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Pune’s medical stores are beginning to keep stocks of generic medicines which would benefit patients who otherwise spend huge sums on branded medicines reports the Times of India.

Generic medicines contain the same active ingredient responsible for a medicine's therapeutic action as the originator on which they are based. A generic drug can be compared to a branded product in dosage, strength and intended use.

The drug stores in the city which store generic medicines are Mitra Medicals, Parvati, Ashwini Medicals, Shukrawar Peth, Gangadhar Medical, Shaniwar Peth, M K Medical, Ganeshkhind Road, Raj Medicals, Parihar Chowk, Aundh, Tarachand Hospital's medical store, Rasta Peth, Niranjan Medico, Narayan Peth, Lokayatan, Law College road and Janlok Medicals, Hamalnagar, Market Yard.

The Medical Council of India (MCI) has taken up the task of promoting generic medicines in India. The apex statutory body has issued circulars to the deans of all medical colleges, directors of post-graduate institutes and presidents of state medical councils to ensure that every physician strives to prescribe drugs with generic names.

"Generic medicines ensure access to quality, safe and effective medicines while reducing the cost of pharmaceutical care. It can save purchasers between 20-90% of the total cost, while ensuring therapeutic equivalence. MCI's move is aimed at ensuring access to quality, safe and affordable treatment to all," Rajiv Yeravdekar, member of MCI's board of governors and dean of Pune-based Symbiosis Institute of Health Sciences (SIHS) told TOI on Tuesday.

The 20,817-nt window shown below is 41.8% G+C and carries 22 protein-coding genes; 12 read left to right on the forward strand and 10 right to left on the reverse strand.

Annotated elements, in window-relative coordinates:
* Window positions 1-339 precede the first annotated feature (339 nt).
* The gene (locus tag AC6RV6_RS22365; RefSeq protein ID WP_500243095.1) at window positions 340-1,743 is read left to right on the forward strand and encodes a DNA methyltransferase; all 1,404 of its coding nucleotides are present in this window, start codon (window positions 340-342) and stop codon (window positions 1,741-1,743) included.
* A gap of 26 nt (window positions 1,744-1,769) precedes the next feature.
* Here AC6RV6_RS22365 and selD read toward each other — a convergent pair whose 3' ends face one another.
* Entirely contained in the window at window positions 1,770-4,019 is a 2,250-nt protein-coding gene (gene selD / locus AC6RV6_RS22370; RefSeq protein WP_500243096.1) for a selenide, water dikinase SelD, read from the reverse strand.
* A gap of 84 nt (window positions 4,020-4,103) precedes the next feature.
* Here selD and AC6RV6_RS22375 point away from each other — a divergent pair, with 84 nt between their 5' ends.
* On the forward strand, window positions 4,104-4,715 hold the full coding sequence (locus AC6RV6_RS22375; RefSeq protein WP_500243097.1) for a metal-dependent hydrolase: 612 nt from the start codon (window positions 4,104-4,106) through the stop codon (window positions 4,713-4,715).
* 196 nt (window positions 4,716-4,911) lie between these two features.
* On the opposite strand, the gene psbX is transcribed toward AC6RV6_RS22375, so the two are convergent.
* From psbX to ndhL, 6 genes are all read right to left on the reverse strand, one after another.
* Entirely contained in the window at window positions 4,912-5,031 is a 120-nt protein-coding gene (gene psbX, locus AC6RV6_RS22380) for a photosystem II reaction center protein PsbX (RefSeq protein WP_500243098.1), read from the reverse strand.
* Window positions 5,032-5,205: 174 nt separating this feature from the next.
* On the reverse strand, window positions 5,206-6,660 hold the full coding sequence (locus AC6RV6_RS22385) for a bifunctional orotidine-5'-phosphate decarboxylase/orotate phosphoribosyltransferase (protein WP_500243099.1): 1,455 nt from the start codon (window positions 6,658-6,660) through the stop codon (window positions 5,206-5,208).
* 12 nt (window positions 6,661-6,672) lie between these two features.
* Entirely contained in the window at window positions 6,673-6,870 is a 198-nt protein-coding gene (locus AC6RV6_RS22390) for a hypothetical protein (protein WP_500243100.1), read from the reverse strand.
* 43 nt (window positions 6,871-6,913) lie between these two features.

As of 2008, 72% of total healthcare expenditure was privately funded, 89.5% of which was paid out of pocket by patients. During 1999-2000, 32.5 million patients fell below the poverty line after a single hospitalisation. As much as 40% of those hospitalised were forced to borrow money or sell assets to meet costs, and 23% of patients never sought treatment because of their inability to pay.

WHO estimates that 65% of India's population lacks regular access to essential medicines, a fact sheet by the Jan Swasthya Abhiyaan, Medicine Pricing and Universal Access to Treatment.

"There is no scientific reason for doctors to prefer an expensive brand medicine to cheaper versions, as both act exactly in the same way. However, because the factors behind pricing are complex and not understood well, doctors tend to equate high price with higher quality, and prescribe the costlier versions.

Doctors are also subject to advertising pressure from companies that manufacture the expensive versions, which influence their prescriptions. If a patient wants to save money, they should ask the doctor to prescribe the least expensive version of the needed medicine," said Abhay Shukla, national joint convener of Jan Swasthya Abhiyaan.

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